Does it reveal depth issues when you’re third guy is a former walkon who has only appeared in 6 games?  Yes.  But that’s what happens when your 3 defensive tackle recruits don’t make it to Camp Rantoul.  And you’re all-world defensive tackle declares for the NFL draft as a junior.  And guys like Reggie Ellis and Ugo Uzodinma transfer to New Mexico.  And the other options are redshirt freshmen still trying to put on weight and muscle.

Is DT depth a concern?  You bet your Melvin Alaeze it is.

At the end of last season, I would have told you that our weak links this year would have been our linebackers (defense) and running backs (offense). From what I have read about Jonathon Brown, Ford, and some of the freshman running backs this might not be the case. What’s your take?

My take is I agree with your take.  Coming into camp, I thought the same thing – depth will be a concern at the three positions where we lost guys to the NFL – linebacker, running back, and defensive tackle.  I just covered defensive tackle, but after watching 5 or so practices, I think the other two positions might be the deepest on their respective side of the ball (please note I said “deepest” and not “most experienced”).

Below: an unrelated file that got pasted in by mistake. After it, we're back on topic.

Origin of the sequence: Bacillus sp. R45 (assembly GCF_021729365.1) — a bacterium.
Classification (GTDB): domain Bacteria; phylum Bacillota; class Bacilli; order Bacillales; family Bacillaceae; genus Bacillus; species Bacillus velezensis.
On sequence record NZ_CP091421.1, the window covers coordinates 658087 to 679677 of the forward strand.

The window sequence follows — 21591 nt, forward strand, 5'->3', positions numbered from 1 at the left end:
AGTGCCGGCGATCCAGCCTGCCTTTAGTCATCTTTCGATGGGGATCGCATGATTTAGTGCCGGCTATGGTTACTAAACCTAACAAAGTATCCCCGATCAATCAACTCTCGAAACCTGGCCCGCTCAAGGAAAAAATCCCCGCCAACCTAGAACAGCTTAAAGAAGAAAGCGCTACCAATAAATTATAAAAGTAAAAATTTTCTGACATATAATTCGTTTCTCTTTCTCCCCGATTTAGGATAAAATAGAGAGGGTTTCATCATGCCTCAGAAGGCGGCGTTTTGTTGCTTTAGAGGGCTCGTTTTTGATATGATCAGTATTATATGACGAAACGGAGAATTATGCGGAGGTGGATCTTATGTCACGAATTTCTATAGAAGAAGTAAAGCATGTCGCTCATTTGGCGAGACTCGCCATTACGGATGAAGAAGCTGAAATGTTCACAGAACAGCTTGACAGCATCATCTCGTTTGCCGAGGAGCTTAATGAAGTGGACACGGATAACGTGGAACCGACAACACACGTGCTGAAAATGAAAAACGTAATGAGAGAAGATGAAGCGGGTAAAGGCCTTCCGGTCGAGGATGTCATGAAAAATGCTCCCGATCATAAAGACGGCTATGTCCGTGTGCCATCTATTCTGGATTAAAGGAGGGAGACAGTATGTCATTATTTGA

Mike and Will linebacker might just go 6 deep – Brown, Bates, and Dickinson at Will and Thomas, Denmark, and Cooper at the Mike.  I really do think we’ll try different packages with different guys and all 6 will play.

At tailback, you can’t help but feel good about the freshmen.  In fact, as much as I raved about Donovonn Young and his balance on Sunday, for the last three days, I haven’t been able to get my eyes off Josh Ferguson.  This kid is quick, people.  Just so very dart-y.

But I want to emphasize again – depth, not experience.  Josh Ferguson can be the quickest man on the planet, but if he runs poor routes, doesn’t protect the ball, and can’t pick up a blitz, he’ll struggle to find the field.  Which is why the starters at these positions (Brown and Thomas at linebacker, Ford at tailback), will get the majority of the minutes.